The E-Commerce Revolution & Cross-Border Goods Clearance: Time for Fundamental Change?

Research output: ThesisDoctoral Thesis

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Abstract

Customs clearance processes for commercial goods shipments arriving in ports, airports or at border crossings involve standard requirements specifying reporting (provision of data electronically or via documents), risk management, inspection, revenue collection or assurance, with these clearance procedures administered at the national level by Customs at the border crossing point. This paradigm for government management of cross-border trade in goods has been impacted in recent decades by change drivers ranging from heightened concerns about security and safety risks in international supply chains to the increasingly sophisticated use of pre-arrival data collection and IT automation in border management processes.
More recently, the rapid growth of online retailing, sometimes referred to as e-commerce, has led to an exponential increase in cross-border goods shipments, mainly parcels, shipped directly from the supplier to the consumer. Many existing border clearance processes at the national level incorporate streamlined clearance procedures for low-value goods, typically packaged in parcels, designed to enable faster clearance at lower cost than the standard process. These streamlined processes often do not incorporate pre-arrival data collection to the same extent, leading to a situation where Customs is unable to assess risk in relation to an arriving parcel without opening it for a full inspection. The rapidly expanding volume of cross-border direct-to-consumer shipments, in conjunction with the insufficient data collected for clearance in the streamlined parcel clearance channel presents a challenge for Customs, as resources may not be available to inspect the parcels prior to clearing them into the national market. The streamlined parcel channel has been identified as subject to a high risk of abuse for the importation of illicit goods, and for avoidance of import revenue collection.
Using desk-based study in conjunction with a policy analysis methodology we confirmed that a downstream effect of e-commerce’s rapid growth, the proliferation of cross-border shipments, usually parcels, does present significant challenges for Customs, but that this problem is not related to e-commerce per se, nor is it seen in conjunction with shipments (generated by e-commerce or otherwise) cleared by standard goods clearance procedures. Through further research, we were able to identify that the problem in focus (huge volumes of parcel shipments arriving for clearance without sufficient data) was directly related to the streamlined parcel clearance procedures themselves, which are based on principles embedded in (outmoded) guidance of multilateral policymaking bodies relevant to the border clearance environment. The streamlined clearance procedures used for parcels diverge significantly from those in the standard clearance processes, incentivising shippers to use the parcel channel, and also enhancing the probability of its abuse for illicit, regulated, under-valued or otherwise non-compliant goods importations, while limiting Customs’ ability to detect such abuse.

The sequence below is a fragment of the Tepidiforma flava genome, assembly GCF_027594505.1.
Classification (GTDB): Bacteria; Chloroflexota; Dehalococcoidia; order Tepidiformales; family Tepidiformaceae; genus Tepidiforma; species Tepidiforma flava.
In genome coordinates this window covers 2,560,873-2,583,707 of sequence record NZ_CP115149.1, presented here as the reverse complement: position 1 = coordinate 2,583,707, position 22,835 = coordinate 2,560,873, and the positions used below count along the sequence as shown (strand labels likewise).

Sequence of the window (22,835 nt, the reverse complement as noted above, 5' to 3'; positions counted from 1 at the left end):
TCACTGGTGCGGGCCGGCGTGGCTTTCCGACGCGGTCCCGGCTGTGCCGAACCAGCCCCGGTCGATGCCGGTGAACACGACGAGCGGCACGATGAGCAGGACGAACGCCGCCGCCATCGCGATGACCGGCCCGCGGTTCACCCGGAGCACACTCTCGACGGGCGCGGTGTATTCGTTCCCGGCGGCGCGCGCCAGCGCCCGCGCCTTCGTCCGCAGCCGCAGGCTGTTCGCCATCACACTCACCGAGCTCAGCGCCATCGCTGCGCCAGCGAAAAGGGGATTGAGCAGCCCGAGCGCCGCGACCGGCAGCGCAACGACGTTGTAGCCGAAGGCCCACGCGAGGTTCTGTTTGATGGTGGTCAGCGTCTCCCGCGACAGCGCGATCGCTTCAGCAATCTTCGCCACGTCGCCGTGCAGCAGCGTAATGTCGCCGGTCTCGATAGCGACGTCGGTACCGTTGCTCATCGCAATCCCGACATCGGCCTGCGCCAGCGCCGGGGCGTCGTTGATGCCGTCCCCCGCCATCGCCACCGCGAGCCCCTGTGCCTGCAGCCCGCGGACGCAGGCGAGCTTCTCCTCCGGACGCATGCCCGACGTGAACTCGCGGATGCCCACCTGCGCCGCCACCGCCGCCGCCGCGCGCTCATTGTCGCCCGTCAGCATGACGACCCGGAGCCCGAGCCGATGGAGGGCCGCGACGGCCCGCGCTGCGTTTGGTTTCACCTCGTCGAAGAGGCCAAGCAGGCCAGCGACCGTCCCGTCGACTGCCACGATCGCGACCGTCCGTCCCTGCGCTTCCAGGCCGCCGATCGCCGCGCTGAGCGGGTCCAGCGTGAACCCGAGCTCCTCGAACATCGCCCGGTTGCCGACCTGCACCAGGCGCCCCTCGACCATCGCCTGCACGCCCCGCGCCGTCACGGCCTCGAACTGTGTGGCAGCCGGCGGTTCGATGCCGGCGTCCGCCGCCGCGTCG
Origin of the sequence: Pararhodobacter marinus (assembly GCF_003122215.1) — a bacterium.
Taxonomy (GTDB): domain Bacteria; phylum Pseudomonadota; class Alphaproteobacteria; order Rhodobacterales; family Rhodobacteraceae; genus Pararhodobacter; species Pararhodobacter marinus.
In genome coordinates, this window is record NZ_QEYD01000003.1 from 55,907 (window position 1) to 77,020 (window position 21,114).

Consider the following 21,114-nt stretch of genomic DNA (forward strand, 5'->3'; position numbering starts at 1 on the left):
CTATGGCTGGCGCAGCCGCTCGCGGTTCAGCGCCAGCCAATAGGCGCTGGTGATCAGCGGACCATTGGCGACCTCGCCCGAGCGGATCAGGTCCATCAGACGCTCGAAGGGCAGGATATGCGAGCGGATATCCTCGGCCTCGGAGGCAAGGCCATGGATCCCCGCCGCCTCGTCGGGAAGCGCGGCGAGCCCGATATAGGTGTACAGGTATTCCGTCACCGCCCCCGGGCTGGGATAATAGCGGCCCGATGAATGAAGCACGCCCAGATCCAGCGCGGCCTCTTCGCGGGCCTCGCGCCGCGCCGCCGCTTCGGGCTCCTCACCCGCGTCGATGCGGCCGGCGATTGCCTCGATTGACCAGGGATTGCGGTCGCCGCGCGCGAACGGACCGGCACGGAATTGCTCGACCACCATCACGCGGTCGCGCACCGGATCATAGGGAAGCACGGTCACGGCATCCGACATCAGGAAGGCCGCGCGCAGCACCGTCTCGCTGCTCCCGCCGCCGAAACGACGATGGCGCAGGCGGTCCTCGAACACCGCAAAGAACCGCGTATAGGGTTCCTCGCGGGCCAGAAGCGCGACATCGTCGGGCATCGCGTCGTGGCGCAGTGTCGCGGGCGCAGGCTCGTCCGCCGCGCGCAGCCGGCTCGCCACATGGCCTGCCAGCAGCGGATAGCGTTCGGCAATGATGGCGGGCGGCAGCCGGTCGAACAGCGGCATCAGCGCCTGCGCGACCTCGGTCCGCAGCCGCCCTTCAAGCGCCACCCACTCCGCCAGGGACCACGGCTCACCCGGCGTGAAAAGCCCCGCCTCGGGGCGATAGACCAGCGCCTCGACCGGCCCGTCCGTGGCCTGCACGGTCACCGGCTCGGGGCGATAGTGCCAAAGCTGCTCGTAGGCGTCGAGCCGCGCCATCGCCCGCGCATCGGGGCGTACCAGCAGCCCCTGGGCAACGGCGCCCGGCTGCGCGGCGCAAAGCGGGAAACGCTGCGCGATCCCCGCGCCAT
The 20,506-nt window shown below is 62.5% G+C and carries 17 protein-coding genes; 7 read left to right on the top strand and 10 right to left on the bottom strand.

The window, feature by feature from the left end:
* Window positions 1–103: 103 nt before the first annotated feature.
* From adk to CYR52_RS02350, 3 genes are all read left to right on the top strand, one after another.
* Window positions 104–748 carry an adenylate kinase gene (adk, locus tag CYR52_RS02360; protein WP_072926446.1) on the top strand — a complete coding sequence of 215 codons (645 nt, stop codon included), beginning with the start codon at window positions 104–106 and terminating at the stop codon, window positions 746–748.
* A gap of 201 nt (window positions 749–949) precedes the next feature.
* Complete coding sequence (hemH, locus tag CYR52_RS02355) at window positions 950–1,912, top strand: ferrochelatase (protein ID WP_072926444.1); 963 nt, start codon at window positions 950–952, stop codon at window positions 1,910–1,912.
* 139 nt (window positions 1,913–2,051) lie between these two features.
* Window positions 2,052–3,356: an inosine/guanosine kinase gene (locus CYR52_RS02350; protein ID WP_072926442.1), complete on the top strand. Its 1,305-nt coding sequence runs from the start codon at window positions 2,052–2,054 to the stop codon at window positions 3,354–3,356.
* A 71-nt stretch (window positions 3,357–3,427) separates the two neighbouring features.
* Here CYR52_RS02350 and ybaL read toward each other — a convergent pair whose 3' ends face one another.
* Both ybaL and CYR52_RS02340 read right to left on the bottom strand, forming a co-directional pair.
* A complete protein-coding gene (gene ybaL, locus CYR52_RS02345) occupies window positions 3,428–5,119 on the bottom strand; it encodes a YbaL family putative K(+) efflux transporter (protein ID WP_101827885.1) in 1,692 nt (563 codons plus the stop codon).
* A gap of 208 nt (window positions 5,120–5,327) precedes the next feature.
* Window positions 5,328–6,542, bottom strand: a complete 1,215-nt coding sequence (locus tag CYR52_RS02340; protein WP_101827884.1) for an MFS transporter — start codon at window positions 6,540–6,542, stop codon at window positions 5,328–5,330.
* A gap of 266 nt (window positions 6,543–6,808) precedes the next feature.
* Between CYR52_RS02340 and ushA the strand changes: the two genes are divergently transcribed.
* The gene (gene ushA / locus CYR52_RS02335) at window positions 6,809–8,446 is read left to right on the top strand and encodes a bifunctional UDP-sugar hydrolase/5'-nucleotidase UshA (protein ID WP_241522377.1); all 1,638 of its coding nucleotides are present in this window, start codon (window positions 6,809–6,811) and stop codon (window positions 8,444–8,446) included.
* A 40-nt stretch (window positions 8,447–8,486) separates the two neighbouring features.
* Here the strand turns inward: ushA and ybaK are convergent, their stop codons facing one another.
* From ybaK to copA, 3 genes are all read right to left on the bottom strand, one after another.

Having identified the problem, and determined that change is justified, we utilised a qualitative cost-benefit analysis methodology to identify three potential solution options for government policymakers, all of which are based on either elimination or adjustment of current streamlined parcel clearance procedures to enable Customs to fulfil its border goods clearance mission, through a combination of increased data and adjusted operational parameters for the clearance process. Although all of the options presented would likely lead to a resolution of the identified problem, one displays clear advantages over the others, but it also represents the most fundamental change vis-à-vis the existing paradigm (whether standard or streamlined) for goods clearance, positing a direct role for the e-commerce platform in the border goods clearance process.
Finally, recommendations are presented to policymakers, both in terms of the preferred option (as well as an alternative option), distinguishing the two and providing an overview of factors which may impact their implementation.
Original languageEnglish
QualificationDoctor of Philosophy
Awarding Institution
  • Charles Sturt University
Supervisors/Advisors
  • Widdowson, David, Principal Supervisor
  • Kashubsky, Mikhail, Co-Supervisor
Place of PublicationAustralia
Publisher
Publication statusPublished - Oct 2023

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